In another non-limiting embodiment, the reaction product is oil soluble, non-corrosive, non-basic and thermally stable. “Non-basic” in the context herein means that the product will not accept or receive a proton from another sub-stance. By “thermally stable” is meant that the reaction product is stable to conditions of a crude unit furnace. Crude unit furnace conditions having the oil containing the reaction product are capable of reaching 700° F. (371° C.) for 5 to 15 minutes and thus the reaction product should not decompose at this temperature or lower temperatures.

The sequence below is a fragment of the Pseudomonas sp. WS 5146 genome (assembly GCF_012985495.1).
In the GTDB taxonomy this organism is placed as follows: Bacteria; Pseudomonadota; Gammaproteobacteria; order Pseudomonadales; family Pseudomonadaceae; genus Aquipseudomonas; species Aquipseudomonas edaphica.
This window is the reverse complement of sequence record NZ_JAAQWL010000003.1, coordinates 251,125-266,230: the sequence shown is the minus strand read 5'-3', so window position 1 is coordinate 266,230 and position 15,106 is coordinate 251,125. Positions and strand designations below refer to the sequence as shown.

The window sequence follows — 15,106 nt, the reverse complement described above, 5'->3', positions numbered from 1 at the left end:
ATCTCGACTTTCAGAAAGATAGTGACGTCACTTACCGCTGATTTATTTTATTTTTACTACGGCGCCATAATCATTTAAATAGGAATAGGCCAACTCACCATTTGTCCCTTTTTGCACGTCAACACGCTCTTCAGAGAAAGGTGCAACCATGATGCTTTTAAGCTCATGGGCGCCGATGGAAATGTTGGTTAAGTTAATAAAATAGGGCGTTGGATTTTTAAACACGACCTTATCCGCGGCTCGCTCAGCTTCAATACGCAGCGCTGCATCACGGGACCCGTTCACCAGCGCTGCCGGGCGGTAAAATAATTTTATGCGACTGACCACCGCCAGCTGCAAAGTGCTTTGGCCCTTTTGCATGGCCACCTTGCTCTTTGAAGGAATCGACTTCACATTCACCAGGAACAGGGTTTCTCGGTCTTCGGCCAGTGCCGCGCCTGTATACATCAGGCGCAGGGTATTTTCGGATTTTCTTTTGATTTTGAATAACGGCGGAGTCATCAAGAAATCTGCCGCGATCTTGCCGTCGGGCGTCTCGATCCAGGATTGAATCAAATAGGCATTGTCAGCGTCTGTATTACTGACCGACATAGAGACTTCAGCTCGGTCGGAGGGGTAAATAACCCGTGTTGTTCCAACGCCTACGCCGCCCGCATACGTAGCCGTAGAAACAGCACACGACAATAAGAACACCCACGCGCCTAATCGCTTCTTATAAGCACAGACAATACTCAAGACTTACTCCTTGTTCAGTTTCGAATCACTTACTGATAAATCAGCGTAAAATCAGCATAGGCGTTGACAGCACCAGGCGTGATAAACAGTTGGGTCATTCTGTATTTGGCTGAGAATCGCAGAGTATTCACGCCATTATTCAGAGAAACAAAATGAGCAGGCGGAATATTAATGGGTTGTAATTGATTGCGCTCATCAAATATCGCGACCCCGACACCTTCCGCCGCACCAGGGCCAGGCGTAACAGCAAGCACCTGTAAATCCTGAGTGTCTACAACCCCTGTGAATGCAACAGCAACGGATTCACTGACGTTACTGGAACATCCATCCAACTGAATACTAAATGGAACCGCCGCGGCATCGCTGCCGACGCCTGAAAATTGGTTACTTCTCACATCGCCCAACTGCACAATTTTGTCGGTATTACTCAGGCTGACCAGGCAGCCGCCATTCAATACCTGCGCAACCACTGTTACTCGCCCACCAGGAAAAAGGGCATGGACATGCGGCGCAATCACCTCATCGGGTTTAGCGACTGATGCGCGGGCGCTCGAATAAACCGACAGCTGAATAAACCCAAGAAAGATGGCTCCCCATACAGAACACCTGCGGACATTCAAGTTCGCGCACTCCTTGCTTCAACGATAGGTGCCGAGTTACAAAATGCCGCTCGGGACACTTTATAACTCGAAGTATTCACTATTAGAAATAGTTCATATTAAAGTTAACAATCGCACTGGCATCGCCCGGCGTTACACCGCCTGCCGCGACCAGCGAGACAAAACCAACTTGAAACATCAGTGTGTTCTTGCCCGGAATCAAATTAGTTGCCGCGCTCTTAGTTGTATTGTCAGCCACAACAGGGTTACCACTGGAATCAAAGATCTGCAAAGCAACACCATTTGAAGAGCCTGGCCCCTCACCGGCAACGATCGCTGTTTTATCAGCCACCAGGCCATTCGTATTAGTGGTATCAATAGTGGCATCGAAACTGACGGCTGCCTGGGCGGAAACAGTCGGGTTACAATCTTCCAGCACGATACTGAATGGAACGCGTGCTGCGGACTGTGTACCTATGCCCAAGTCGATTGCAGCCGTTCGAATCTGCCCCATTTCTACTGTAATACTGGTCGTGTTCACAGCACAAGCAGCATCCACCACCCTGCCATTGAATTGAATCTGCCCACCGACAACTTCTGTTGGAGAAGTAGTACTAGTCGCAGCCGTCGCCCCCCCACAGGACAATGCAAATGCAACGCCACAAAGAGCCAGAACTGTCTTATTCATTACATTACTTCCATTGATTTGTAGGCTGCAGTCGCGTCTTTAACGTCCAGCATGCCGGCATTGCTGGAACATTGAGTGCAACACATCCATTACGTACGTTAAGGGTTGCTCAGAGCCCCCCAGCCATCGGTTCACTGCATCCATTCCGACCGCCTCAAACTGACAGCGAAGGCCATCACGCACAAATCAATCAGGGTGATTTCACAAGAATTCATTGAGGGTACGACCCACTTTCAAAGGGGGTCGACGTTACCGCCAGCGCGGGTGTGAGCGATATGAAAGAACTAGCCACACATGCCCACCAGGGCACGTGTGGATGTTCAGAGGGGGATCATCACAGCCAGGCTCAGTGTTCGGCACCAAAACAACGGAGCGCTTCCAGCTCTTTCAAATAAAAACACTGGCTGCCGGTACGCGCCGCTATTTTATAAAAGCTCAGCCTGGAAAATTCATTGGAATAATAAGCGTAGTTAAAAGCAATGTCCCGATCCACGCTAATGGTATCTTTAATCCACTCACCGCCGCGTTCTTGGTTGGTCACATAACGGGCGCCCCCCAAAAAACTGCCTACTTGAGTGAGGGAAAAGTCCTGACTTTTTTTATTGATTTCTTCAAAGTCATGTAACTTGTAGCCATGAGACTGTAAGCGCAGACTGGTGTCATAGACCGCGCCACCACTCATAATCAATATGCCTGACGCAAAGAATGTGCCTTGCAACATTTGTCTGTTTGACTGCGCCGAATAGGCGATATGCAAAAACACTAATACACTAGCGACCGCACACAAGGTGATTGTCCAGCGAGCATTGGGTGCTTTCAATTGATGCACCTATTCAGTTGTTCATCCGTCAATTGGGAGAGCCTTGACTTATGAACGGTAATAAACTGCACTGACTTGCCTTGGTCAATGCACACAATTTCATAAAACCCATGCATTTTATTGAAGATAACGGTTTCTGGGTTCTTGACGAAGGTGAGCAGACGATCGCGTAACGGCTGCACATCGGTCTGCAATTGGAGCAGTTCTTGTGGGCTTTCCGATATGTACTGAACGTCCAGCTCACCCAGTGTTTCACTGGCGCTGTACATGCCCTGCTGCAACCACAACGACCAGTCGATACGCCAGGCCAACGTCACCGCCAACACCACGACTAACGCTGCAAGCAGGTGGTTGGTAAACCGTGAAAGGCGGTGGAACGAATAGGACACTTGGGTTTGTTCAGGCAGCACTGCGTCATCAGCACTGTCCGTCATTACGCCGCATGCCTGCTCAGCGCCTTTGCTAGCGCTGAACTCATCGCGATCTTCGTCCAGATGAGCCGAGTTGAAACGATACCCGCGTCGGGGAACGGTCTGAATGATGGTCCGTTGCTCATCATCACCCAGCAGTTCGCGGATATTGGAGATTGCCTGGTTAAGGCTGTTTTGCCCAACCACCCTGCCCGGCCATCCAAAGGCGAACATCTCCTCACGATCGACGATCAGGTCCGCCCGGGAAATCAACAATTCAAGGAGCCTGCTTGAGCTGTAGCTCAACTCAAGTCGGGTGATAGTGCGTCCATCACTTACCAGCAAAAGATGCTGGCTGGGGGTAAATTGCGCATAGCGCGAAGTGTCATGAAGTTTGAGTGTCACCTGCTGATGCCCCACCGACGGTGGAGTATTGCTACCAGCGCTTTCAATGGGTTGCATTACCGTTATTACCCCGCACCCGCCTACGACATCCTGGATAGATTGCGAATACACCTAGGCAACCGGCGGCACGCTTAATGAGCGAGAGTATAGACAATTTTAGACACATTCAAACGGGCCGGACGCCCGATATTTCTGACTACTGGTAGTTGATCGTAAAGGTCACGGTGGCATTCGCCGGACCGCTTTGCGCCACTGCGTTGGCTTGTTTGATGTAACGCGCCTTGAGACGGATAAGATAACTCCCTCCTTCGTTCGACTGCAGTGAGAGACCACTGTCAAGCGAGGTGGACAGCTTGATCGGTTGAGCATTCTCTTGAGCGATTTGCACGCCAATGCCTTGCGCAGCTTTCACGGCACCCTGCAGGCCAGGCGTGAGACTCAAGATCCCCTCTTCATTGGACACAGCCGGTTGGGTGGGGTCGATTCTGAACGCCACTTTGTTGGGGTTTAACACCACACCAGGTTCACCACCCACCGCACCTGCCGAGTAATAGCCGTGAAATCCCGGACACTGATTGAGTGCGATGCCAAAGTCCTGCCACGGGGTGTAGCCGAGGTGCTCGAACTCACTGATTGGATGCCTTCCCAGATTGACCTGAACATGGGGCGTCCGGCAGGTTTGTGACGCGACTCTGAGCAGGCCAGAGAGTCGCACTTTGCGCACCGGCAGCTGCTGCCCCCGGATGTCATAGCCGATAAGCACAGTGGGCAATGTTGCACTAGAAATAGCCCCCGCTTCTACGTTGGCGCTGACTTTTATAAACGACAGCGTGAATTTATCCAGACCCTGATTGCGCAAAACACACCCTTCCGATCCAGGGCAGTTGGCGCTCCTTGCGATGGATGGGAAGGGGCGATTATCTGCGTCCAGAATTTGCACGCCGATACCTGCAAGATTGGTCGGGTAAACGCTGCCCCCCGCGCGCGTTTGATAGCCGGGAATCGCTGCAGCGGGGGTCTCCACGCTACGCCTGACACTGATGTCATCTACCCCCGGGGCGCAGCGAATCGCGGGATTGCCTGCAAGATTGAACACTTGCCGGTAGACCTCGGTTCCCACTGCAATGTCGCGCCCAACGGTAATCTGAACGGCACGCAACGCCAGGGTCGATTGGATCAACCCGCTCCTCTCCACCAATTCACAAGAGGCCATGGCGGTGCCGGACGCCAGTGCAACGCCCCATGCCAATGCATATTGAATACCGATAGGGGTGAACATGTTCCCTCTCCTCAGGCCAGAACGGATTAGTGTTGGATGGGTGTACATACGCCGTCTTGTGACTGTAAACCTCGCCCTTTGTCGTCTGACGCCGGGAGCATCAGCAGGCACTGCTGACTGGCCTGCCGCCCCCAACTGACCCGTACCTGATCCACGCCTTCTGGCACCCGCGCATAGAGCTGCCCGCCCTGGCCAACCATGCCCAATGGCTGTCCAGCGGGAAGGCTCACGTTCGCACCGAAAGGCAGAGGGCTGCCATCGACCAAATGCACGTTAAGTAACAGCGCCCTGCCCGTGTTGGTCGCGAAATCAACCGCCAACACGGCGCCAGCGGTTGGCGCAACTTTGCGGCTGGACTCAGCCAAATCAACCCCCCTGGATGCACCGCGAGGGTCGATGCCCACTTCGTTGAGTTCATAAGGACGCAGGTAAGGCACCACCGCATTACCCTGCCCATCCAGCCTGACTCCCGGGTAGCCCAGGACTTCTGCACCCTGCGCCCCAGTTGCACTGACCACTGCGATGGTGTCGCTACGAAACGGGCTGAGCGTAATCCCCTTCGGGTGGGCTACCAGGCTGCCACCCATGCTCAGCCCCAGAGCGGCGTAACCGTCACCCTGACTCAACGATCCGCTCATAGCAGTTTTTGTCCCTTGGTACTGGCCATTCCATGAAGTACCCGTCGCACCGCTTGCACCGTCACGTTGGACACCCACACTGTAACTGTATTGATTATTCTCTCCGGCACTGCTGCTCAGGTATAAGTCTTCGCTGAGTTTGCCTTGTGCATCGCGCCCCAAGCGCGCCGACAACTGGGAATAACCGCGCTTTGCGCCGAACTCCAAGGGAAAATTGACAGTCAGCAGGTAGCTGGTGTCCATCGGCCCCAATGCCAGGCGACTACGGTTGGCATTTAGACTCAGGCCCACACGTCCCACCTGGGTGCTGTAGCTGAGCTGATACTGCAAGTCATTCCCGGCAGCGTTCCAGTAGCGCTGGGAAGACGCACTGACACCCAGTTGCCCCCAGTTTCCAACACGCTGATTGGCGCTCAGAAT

It has been discovered that there are a number of chemical functionalities that are effective in reacting with amines or ammonia to produce compounds that will no longer form salts in the crude tower overhead or at least reduce or inhibit the formation of salts. It should be understood that the process is not technically “removing” the nitrogen. The amine or ammonia is converted into a product that will prevent it from distilling overhead or converted into a product that will not react with HCl (or other acid) to form salts. The reaction between the polymer and the amine will form a thermally stable product that does not distill into the tower tops or overheads, but remains with the heavier fraction of the oil. Thus, the amines and/or ammonia are converted into a product that goes with or travels with the hydrocarbon bottoms. In doing this the formation of any amine salts that could lead to corrosion in the tower tops is prevented. Because there is no amine, or at least less amine, to react with any acidic species to form salts that would lead to under deposit corrosion in the upper portion of the distillation tower, corrosion is reduced or eliminated. The reaction between the amine and isocyanate, e.g., will form a thermally stable material that will no longer react with HCl or other acid.